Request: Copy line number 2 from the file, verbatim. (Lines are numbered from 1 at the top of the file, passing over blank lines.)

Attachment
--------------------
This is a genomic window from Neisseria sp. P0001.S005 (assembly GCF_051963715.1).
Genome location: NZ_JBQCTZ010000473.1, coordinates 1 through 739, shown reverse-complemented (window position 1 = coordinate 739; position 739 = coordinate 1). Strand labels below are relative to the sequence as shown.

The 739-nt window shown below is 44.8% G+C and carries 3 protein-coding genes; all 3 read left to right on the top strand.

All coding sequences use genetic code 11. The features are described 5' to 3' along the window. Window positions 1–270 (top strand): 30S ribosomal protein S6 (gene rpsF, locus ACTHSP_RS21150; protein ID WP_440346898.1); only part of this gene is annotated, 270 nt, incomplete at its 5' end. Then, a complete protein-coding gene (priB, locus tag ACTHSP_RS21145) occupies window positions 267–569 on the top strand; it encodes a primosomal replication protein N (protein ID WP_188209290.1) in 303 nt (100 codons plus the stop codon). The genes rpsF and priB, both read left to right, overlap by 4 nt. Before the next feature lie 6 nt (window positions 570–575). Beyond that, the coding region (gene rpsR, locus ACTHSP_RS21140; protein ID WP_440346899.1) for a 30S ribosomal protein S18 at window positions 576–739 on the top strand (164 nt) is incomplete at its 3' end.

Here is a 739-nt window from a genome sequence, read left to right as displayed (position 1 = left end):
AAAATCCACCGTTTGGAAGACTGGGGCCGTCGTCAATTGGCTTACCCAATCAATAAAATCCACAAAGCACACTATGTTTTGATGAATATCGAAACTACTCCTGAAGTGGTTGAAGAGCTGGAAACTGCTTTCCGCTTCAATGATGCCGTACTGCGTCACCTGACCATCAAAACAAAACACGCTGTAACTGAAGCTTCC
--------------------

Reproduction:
Genome location: NZ_JBQCTZ010000473.1, coordinates 1 through 739, shown reverse-complemented (window position 1 = coordinate 739; position 739 = coordinate 1). Strand labels below are relative to the sequence as shown.